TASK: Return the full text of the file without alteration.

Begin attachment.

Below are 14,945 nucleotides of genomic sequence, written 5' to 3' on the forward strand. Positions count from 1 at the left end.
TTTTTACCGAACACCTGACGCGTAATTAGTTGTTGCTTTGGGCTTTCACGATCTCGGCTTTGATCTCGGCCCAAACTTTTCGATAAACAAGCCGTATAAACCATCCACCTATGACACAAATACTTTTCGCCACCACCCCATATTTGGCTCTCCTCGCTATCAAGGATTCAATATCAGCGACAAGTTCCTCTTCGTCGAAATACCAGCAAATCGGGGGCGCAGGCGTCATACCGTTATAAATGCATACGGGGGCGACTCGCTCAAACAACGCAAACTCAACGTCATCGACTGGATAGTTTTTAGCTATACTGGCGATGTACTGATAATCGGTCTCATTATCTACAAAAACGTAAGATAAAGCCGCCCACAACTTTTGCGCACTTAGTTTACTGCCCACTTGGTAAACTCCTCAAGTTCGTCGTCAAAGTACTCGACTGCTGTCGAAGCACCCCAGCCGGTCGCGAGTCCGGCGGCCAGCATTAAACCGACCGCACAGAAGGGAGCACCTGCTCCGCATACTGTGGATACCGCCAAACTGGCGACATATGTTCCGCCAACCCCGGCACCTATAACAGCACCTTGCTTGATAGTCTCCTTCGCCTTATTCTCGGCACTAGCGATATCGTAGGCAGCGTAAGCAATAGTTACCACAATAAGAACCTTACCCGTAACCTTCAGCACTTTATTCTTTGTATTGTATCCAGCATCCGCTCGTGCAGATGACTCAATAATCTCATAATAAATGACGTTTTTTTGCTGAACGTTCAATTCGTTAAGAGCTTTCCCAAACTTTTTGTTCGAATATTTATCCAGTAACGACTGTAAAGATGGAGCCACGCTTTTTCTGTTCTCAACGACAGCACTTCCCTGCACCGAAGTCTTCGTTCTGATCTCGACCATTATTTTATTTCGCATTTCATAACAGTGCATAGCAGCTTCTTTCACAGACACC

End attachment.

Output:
Below are 14,945 nucleotides of genomic sequence, written 5' to 3' on the forward strand. Positions count from 1 at the left end.
TTTTTACCGAACACCTGACGCGTAATTAGTTGTTGCTTTGGGCTTTCACGATCTCGGCTTTGATCTCGGCCCAAACTTTTCGATAAACAAGCCGTATAAACCATCCACCTATGACACAAATACTTTTCGCCACCACCCCATATTTGGCTCTCCTCGCTATCAAGGATTCAATATCAGCGACAAGTTCCTCTTCGTCGAAATACCAGCAAATCGGGGGCGCAGGCGTCATACCGTTATAAATGCATACGGGGGCGACTCGCTCAAACAACGCAAACTCAACGTCATCGACTGGATAGTTTTTAGCTATACTGGCGATGTACTGATAATCGGTCTCATTATCTACAAAAACGTAAGATAAAGCCGCCCACAACTTTTGCGCACTTAGTTTACTGCCCACTTGGTAAACTCCTCAAGTTCGTCGTCAAAGTACTCGACTGCTGTCGAAGCACCCCAGCCGGTCGCGAGTCCGGCGGCCAGCATTAAACCGACCGCACAGAAGGGAGCACCTGCTCCGCATACTGTGGATACCGCCAAACTGGCGACATATGTTCCGCCAACCCCGGCACCTATAACAGCACCTTGCTTGATAGTCTCCTTCGCCTTATTCTCGGCACTAGCGATATCGTAGGCAGCGTAAGCAATAGTTACCACAATAAGAACCTTACCCGTAACCTTCAGCACTTTATTCTTTGTATTGTATCCAGCATCCGCTCGTGCAGATGACTCAATAATCTCATAATAAATGACGTTTTTTTGCTGAACGTTCAATTCGTTAAGAGCTTTCCCAAACTTTTTGTTCGAATATTTATCCAGTAACGACTGTAAAGATGGAGCCACGCTTTTTCTGTTCTCAACGACAGCACTTCCCTGCACCGAAGTCTTCGTTCTGATCTCGACCATTATTTTATTTCGCATTTCATAACAGTGCATAGCAGCTTCTTTCACAGACACC